Salt water could corrode the subway's signal system. And even after water is pumped out of a flooded station, salt deposits remain behind. The MTA says these damaged signal systems can't always be cleaned in the field and sometimes they must be replaced outright.
The subway system was shut down Sunday at 7pm. The mayor said earlier Monday that it would not be up and running by Tuesday morning, which gives the authority more time to determine the condition of the system.
The MTA says the pumps for clearing water from the stations are running on generators, not dependent on Con Ed -- one piece of luck for the agency, given the power outages in the area.
Sunday, April 22, 2012
A spring nor'easter along the East Coast on Sunday is expected to bring rain and heavy winds and even snow in some places as it strengthens into early Monday, a punctuation to a relatively dry stretch of weather for the Northeast.
Thursday, December 15, 2011
New York Governor Andrew Cuomo is asking New Yorkers to help out upstate communities devastated by flooding earlier this year by donating items to a holiday drive.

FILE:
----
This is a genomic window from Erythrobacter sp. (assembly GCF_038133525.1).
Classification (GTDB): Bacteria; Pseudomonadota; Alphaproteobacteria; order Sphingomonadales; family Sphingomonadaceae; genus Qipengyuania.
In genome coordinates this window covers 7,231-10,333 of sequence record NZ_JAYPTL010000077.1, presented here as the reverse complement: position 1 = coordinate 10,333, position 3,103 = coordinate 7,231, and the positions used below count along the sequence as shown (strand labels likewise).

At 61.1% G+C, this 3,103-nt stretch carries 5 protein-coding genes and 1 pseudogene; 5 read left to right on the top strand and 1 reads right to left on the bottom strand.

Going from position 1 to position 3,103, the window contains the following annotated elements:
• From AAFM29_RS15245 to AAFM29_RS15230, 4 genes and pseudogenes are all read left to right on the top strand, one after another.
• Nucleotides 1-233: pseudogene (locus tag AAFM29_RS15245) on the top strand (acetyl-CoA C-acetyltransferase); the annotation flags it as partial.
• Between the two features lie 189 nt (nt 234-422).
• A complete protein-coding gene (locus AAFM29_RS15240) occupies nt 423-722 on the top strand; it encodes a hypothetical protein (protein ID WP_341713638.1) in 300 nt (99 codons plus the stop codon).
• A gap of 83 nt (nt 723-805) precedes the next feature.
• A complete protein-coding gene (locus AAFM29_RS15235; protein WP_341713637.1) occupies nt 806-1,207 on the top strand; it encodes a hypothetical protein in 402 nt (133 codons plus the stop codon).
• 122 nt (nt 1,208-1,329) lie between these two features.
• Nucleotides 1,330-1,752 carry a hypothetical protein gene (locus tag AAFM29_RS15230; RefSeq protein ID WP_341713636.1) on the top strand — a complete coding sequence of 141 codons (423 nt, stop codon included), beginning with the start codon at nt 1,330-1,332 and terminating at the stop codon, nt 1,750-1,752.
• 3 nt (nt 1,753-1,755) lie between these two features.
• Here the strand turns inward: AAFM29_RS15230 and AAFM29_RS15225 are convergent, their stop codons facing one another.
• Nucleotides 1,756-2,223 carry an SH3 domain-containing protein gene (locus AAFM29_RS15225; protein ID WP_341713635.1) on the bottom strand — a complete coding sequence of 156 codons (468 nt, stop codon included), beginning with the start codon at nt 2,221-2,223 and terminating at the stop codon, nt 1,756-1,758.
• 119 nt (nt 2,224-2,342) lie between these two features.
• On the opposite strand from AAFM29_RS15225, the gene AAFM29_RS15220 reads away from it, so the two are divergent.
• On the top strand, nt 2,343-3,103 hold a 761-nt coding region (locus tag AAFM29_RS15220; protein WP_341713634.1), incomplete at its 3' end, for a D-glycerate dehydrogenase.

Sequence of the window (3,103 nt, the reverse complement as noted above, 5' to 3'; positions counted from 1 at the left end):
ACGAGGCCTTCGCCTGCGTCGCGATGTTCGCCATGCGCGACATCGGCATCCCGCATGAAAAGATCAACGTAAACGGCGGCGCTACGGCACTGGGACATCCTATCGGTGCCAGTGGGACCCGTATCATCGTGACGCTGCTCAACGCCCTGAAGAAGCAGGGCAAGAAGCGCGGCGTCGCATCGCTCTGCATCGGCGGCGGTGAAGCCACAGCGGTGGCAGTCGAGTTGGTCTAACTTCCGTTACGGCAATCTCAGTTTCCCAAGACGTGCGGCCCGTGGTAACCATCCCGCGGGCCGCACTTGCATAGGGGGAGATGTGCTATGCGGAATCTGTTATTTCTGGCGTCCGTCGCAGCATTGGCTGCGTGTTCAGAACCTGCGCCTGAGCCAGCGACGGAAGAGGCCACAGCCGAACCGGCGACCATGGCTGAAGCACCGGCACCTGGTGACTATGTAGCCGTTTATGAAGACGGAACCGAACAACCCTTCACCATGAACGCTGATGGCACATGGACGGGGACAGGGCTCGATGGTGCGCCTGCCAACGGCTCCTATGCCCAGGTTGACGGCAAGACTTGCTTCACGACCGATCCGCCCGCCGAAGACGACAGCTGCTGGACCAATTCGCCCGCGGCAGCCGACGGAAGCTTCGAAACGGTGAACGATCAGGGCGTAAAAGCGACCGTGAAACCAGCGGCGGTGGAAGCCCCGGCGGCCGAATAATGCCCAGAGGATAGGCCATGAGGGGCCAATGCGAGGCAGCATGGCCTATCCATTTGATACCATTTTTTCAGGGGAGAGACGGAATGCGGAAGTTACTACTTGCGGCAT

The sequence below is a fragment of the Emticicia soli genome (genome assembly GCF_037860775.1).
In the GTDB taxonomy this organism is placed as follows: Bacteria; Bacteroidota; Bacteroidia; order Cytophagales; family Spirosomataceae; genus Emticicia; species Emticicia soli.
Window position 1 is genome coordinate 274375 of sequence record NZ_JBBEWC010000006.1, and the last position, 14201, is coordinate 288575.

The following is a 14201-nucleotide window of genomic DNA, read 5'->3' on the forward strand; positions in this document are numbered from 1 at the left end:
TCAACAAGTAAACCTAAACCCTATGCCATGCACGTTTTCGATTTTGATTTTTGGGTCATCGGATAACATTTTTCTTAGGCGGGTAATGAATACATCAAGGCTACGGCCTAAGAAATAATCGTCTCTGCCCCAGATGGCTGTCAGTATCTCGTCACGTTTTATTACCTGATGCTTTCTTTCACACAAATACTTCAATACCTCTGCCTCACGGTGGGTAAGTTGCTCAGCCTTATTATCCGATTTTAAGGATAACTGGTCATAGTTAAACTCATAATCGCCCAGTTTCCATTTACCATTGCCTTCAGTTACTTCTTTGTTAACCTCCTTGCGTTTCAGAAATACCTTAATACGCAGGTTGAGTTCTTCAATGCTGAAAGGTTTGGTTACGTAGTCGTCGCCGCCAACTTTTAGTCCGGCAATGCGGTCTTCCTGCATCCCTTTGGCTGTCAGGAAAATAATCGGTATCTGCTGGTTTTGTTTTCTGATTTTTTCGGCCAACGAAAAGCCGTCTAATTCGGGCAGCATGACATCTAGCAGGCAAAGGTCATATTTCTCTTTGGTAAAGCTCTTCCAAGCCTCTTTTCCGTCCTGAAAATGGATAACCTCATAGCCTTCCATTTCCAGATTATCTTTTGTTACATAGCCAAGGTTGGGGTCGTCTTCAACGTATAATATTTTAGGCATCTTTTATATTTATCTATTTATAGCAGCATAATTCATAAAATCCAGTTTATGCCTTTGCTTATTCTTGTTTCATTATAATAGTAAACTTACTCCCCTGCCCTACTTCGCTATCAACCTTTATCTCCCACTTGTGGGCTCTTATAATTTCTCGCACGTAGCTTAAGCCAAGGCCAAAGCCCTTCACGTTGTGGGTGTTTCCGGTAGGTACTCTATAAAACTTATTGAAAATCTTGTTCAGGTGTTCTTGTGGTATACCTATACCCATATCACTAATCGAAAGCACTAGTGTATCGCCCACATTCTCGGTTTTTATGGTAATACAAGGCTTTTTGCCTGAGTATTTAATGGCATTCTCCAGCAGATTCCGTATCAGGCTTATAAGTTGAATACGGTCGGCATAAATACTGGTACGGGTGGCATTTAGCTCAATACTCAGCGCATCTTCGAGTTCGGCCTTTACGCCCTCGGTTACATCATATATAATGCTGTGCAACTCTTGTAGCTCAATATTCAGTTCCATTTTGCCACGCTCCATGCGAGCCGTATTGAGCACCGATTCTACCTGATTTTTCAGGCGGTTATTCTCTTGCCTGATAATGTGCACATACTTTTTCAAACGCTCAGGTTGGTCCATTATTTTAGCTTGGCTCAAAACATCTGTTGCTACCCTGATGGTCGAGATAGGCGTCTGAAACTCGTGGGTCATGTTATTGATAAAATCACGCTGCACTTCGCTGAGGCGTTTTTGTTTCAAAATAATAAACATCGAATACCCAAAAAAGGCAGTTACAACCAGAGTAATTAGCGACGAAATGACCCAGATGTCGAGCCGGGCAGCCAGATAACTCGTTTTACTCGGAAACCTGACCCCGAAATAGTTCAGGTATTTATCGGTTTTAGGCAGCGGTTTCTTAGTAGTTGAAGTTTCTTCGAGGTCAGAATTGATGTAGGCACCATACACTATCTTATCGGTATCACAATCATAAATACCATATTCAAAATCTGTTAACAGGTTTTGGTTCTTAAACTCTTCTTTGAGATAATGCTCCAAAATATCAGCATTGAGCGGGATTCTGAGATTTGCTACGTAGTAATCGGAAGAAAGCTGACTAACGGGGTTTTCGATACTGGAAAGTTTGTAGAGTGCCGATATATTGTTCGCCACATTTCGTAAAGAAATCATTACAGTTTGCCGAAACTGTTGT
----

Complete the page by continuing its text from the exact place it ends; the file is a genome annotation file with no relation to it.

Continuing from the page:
Wednesday, November 30, 2011
Property owners in 13 New Jersey towns may be able to sell their homes to their local government, if they have suffered repeated flooding, through program that relies on funding from FEMA, the Federal Emergency Management Agency.
Thursday, November 17, 2011
On the Sunday after Tropical Storm Irene blasted through the five boroughs of New York City, the city exhaled. Huge swaths of Manhattan hadn’t flooded, high winds hadn’t caused widespread damage. Perhaps no one was as relieved as then-MTA CEO Jay Walder, who had just taken the unprecedented step of shutting down the entire transit system.